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Passing zero (int) to an enum in .NET Socket constructor?!

P: n/a
This code compiles (this is how it should work):
Socket sock = new Socket(AddressFamily.InterNetwork, SocketType.Stream,
ProtocolType.Tcp);

This code does not compile (passing an int instead of an AddressFamily is
bad):
Socket sock = new Socket(1, SocketType.Stream, ProtocolType.Tcp);

But why on earth does not compile:
Socket sock = new Socket(0, SocketType.Stream, ProtocolType.Tcp);

Is the number zero some kind of special case here? Why is zero accepted when
the parameter type clearly says that an AddressFamily enum value is expected?!
regards,
martin
Apr 5 '06 #1
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P: n/a

martin wrote:
This code compiles (this is how it should work):
Socket sock = new Socket(AddressFamily.InterNetwork, SocketType.Stream,
ProtocolType.Tcp);

This code does not compile (passing an int instead of an AddressFamily is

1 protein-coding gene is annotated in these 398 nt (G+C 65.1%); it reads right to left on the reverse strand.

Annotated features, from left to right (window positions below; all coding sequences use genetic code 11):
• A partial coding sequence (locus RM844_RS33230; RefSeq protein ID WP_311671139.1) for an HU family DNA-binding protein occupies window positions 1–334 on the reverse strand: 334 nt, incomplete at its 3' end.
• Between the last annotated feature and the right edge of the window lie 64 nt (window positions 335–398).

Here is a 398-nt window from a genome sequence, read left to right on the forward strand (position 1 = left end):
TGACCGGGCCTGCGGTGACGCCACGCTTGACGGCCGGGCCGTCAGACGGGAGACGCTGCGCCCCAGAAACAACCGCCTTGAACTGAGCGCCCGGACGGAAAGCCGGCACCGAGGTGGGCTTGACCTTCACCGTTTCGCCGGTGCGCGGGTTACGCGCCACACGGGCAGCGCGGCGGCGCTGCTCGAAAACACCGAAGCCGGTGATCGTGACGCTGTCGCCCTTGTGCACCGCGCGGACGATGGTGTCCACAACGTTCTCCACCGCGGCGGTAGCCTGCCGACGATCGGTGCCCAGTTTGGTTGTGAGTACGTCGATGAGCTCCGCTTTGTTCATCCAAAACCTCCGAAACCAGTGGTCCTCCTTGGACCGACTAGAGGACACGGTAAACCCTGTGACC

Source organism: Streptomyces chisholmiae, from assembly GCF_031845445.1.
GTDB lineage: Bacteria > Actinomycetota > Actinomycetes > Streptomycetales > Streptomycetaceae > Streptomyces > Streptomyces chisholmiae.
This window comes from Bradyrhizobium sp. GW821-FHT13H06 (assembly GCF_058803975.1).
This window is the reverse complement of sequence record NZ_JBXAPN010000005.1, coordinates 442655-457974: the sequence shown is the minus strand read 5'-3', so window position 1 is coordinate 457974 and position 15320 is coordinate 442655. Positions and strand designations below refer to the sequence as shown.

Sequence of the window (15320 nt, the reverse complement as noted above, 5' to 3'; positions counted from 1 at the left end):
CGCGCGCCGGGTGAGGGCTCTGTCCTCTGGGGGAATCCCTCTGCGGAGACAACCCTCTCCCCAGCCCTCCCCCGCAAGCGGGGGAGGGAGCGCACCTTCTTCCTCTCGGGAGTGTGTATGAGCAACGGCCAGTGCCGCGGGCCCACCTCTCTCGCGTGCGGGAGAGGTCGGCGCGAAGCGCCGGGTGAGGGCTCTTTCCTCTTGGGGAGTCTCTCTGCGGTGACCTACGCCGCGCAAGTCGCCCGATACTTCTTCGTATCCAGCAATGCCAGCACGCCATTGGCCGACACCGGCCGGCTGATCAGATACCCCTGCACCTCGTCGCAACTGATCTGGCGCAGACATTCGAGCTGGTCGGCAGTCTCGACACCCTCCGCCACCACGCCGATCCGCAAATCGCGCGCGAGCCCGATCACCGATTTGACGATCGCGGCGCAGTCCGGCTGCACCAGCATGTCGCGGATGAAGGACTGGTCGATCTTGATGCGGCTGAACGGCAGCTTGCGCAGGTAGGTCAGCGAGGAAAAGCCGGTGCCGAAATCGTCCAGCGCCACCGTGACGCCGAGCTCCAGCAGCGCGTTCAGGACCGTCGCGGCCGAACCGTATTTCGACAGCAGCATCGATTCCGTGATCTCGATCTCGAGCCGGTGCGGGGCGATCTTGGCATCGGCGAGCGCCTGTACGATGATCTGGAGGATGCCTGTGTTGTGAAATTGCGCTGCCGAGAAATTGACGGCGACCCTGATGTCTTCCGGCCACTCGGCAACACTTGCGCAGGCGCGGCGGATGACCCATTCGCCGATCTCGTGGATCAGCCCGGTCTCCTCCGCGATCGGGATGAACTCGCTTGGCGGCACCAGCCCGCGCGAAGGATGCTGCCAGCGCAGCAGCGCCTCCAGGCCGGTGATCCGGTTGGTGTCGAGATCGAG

bad):
Socket sock = new Socket(1, SocketType.Stream, ProtocolType.Tcp);

But why on earth does not compile:
Typo, I assume.
Socket sock = new Socket(0, SocketType.Stream, ProtocolType.Tcp);

Is the number zero some kind of special case here? Why is zero accepted when
the parameter type clearly says that an AddressFamily enum value is expected?!


Yes, zero is a special case. Here is a shorter example:

System.Net.Sockets.AddressFamily af1 = 1; // no compile
System.Net.Sockets.AddressFamily af1 = 0; // compile

The reason can be found in section 6.1.3 of the C# spec:

<http://msdn.microsoft.com/library/default.asp?url=/library/en-us/csspec/html/vclrfcsharpspec_6_1_2.asp>

(sic, the url says 6.1.2 but the page is 6.1.3 :))
C# Language Specification

6.1.3 Implicit enumeration conversions
An implicit enumeration conversion permits the decimal-integer-literal
0 to be converted to any enum-type.


Elsewhere in the docs, we are also told "The default value of an enum E
is the value produced by the expression (E)0."

--
Larry Lard
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Apr 5 '06 #2

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